In April this year MND clinician-researchers Professors Martin Turner and Kevin Talbot at the University of Oxford organised an information day about the rare, inherited form of MND called ‘Families for the Treatment of Hereditary MND’ (FATHoM). The day was filmed and podcasts of the talks have recently become available. This article gives an overview of each talk and a link to the video.
Genetics of MND
The day opened with an introductory talk from Professor Kevin Talbot giving a background on genetics. He talked about how the process of reading the genetic code works, explaining that its complexity is what makes it so difficult to study:
“I used to teach students that we have 100,000 genes, when we now know we have 20,000. (A worm has 19,000 genes!). Our complexity lies in how our 20,000 genes are processed to make proteins, there is lots of scope to make many different variations”.
He went on to explain the family history diagrams that doctors use in the clinic when exploring the possibility that MND might be inherited. Both the increasing knowledge of human disease and the longer lives that people live make a difference when looking to see if MND or frontotemporal dementia might run in the family.
Professor Chris Shaw, from the Maurice Wohl Clinical Neuroscience Institute at King’s College London talked to the meeting about the difficult topic of genetic testing in MND.
Expanding on the theme of exploring a family’s medical history from Prof Talbot’s talk, Prof Shaw told us some of the specific questions that he asks about the health of relatives, including questions about the pace of illness and their mobility when talking about family history. He also discussed the complicated area of how and when someone who is a gene carrier might go on to develop the disease. The chances of this happening is called ‘gene penetrance’- and it is poorly understood.
In the second half of his talk Prof Shaw explained in detail about what happens when someone decides to undergo genetic testing. He discussed the implications of having a test on both the person being tested and their wider family.
“Of those that make enquiries about the possibility of having a genetic test, only approximately one in ten of them actually decide to go ahead” he commented.
He finished by talking about the fact that there are beginning to be options for families affected by inherited MND for preventing or slowing down disease. It is possible to be able to prevent the damaged gene from being passed on to children, using a special type of In Vitro Fertilisation (IVF). He also discussed ways of treating inherited MND that may be possible in the future –an area of research which was covered in more depth in Prof Talbot’s “Emerging and future treatments” talk at the end of the day.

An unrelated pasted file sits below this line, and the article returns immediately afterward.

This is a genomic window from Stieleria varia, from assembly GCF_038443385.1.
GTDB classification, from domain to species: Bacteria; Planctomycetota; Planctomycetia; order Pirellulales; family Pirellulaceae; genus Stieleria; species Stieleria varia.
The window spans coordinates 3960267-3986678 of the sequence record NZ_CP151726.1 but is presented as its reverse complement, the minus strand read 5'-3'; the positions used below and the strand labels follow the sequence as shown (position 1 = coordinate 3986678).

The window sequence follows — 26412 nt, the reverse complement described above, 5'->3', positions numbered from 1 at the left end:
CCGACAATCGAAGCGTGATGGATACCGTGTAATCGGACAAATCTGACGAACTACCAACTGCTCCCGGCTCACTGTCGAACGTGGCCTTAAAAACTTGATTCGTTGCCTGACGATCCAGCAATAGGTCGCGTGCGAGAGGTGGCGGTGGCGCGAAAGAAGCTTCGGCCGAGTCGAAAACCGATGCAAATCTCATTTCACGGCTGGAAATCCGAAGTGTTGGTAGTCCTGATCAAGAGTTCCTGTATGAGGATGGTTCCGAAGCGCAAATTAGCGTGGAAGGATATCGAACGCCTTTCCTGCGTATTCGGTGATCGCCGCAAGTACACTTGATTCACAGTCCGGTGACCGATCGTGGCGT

Research in asymptomatic family members
In this presentation Professor Turner talked about the value of people who were at risk of developing MND taking part in research. Very few studies of this kind have been conducted so far, however these studies are important.
“We know that the body has a way of compensating for damaged motor neurones. The consequence of this is that when symptoms of MND appear, significant damage to motor neurones has already taken place.”
Understanding the early effects of MND damage can give us clues about the most effective ways to target drugs when the symptoms do appear – for all cases of MND. This type of research may also help design treatment specifically for people with inherited MND.
Prof Turner gave some examples of research currently underway around the world including brain imaging and biomarker studies in MND-gene carriers. He has also begun to conduct research on people who are at risk of developing MND in Oxford. There is a way for people to take part without finding out whether they have the damaged gene.
Emerging and future treatments for inherited MND
In the final talk of the day Prof Talbot talked about ways to stop the effects of the mutated in gene in people with inherited MND. To demonstrate that it is possible to treat a disease caused by gene damage he talked about the advances in treating a condition called Spinal Muscular Atrophy.
In the second part of his talk he went on to discuss approaches that drug companies and MND researchers are looking into to treat inherited MND. These include ‘antisense’ drug therapies, which block a gene from being read, and gene therapies which can edit or deliver new copies of a gene. He described how the feasibility of some of these approaches is being tested in the lab.